THE EFFECT AND POWER OF DISCOURSE: A CASE STUDY OF A METAPHOR IN HOSEA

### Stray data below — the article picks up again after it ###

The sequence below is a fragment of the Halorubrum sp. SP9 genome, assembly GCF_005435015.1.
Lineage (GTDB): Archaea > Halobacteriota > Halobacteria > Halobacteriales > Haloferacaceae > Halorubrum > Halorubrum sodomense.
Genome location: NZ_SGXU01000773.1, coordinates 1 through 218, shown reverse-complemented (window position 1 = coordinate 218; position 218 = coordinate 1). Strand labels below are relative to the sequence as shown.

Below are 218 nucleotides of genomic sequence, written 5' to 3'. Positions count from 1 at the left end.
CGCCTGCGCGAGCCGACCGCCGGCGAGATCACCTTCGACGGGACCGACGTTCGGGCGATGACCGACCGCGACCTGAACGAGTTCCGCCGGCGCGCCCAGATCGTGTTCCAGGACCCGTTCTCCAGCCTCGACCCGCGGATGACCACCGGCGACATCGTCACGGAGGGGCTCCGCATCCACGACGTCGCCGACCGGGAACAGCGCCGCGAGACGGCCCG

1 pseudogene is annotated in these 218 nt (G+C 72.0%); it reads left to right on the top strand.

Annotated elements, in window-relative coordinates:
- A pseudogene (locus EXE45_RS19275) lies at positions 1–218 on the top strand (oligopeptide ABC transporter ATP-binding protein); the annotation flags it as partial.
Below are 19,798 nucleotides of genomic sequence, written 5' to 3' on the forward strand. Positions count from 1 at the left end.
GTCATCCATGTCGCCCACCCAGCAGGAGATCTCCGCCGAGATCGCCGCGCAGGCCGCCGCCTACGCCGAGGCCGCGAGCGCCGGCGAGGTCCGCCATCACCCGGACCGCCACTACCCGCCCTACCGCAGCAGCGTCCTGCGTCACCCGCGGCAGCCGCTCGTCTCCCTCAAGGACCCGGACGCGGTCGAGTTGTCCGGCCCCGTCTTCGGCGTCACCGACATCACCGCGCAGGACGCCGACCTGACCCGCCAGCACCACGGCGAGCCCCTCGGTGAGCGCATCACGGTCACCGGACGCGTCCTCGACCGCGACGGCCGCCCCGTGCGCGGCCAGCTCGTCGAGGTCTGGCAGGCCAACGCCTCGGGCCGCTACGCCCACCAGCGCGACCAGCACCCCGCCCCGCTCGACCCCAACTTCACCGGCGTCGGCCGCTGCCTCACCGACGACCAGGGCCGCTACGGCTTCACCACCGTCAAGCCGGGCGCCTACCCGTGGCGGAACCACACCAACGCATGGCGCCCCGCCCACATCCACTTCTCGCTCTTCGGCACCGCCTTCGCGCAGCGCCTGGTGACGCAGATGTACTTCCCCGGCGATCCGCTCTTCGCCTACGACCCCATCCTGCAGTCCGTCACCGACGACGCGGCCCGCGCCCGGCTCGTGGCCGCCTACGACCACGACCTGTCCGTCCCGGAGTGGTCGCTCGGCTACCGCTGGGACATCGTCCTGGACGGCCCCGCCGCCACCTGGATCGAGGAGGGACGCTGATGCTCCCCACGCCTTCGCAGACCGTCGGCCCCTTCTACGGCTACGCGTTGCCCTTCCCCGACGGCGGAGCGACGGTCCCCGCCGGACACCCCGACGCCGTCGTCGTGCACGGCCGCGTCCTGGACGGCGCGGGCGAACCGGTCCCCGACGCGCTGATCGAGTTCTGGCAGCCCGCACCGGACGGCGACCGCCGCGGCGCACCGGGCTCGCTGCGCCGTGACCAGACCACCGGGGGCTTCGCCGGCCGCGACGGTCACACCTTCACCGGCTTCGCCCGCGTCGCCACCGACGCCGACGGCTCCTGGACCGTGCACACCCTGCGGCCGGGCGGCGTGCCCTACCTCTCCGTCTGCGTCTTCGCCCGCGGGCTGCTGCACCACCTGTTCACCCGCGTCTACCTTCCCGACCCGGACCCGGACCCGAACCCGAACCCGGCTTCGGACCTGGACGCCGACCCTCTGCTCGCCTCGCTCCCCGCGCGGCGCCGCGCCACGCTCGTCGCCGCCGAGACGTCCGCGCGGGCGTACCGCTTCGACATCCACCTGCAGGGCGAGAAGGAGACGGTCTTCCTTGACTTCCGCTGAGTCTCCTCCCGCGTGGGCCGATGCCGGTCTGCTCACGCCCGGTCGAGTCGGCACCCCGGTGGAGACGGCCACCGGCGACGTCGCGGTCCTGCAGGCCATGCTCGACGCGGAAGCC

AbstractAt the core of this article are two questions. Where do metaphors come from? What do metaphors do? As the article will demonstrate these are not idle questions, but questions that matter. The article presents a literary and sociological analysis of women in Hosea, with particular reference to Hosea 1-3. The first section examines the marriage-harlotry metaphor in two parts. The first part of this examination focuses on three analyses of the marriage-harlotry metaphor by feminist biblical scholars. The second part of the examination concentrates on the nature of metaphor. This discussion leads into the second section in which I explore the relationship between language and life, particularly the life of women in Israel. The third and concluding section reflects on the relationship between language and the sociological location of women in the biblical text and our own South African context. The power of metaphor in the biblical text and our context challenges us to discourse carefully and critically concerning all metaphors, but particularly those metaphors in which women are not only the vehicles but also the victims.
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